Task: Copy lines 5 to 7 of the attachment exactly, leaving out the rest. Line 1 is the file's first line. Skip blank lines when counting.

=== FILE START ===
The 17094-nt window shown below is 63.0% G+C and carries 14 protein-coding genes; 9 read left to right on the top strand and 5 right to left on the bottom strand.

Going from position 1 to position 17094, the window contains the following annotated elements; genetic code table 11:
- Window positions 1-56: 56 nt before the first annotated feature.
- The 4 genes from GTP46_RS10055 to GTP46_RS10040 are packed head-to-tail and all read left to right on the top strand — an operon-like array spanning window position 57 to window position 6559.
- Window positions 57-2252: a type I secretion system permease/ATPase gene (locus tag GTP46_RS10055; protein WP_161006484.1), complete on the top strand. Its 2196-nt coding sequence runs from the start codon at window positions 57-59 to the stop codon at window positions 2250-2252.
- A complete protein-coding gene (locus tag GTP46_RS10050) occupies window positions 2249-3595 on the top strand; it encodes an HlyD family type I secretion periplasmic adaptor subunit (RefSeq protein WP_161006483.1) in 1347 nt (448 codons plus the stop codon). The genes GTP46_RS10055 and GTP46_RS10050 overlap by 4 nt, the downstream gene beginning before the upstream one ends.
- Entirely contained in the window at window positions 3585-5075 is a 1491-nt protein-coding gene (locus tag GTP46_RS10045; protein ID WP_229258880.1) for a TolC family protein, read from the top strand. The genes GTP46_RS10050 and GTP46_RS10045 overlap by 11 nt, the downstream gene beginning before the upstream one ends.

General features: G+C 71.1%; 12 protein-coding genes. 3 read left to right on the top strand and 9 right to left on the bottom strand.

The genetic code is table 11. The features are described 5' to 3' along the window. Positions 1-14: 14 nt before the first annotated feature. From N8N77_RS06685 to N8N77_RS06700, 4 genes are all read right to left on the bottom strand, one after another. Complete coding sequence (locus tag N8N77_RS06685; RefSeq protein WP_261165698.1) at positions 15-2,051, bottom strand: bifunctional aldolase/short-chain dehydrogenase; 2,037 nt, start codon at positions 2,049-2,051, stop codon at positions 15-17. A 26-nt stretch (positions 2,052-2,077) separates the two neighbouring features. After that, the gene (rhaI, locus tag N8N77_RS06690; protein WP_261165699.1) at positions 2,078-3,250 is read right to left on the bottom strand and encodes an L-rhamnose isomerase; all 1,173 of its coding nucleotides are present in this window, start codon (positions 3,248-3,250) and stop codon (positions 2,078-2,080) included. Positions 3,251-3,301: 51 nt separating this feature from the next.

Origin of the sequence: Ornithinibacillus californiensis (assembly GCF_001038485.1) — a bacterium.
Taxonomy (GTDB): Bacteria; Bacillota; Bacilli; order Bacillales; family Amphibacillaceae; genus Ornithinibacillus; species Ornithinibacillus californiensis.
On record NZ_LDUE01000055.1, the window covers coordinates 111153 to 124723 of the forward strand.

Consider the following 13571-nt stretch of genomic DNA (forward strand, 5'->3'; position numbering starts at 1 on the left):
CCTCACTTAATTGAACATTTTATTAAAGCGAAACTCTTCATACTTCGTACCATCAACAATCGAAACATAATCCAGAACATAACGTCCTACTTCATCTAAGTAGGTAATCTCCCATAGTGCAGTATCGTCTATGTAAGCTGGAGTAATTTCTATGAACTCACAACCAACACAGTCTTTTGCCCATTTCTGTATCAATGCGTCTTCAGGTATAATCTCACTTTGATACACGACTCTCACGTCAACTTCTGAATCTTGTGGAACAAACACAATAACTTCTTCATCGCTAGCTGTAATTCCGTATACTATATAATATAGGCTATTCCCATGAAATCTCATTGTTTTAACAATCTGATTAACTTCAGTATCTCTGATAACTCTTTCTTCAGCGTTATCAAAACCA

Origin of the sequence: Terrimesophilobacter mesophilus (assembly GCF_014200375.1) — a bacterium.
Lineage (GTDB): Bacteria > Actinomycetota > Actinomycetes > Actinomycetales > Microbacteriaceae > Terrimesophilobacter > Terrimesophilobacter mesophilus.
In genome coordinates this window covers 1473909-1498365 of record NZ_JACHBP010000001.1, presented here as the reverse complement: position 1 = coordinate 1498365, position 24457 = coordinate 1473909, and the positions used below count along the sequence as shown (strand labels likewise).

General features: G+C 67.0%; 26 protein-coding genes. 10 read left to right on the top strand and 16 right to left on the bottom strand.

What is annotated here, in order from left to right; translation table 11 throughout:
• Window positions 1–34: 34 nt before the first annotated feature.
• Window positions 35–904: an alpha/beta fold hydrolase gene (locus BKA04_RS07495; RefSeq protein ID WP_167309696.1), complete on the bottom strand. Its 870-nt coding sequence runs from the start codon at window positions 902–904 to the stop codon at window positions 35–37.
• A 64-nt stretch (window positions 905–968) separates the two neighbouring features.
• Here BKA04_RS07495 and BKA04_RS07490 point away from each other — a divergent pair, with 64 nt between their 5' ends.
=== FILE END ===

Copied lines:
- Window positions 57-2252: a type I secretion system permease/ATPase gene (locus tag GTP46_RS10055; protein WP_161006484.1), complete on the top strand. Its 2196-nt coding sequence runs from the start codon at window positions 57-59 to the stop codon at window positions 2250-2252.
- A complete protein-coding gene (locus tag GTP46_RS10050) occupies window positions 2249-3595 on the top strand; it encodes an HlyD family type I secretion periplasmic adaptor subunit (RefSeq protein WP_161006483.1) in 1347 nt (448 codons plus the stop codon). The genes GTP46_RS10055 and GTP46_RS10050 overlap by 4 nt, the downstream gene beginning before the upstream one ends.
- Entirely contained in the window at window positions 3585-5075 is a 1491-nt protein-coding gene (locus tag GTP46_RS10045; protein ID WP_229258880.1) for a TolC family protein, read from the top strand. The genes GTP46_RS10050 and GTP46_RS10045 overlap by 11 nt, the downstream gene beginning before the upstream one ends.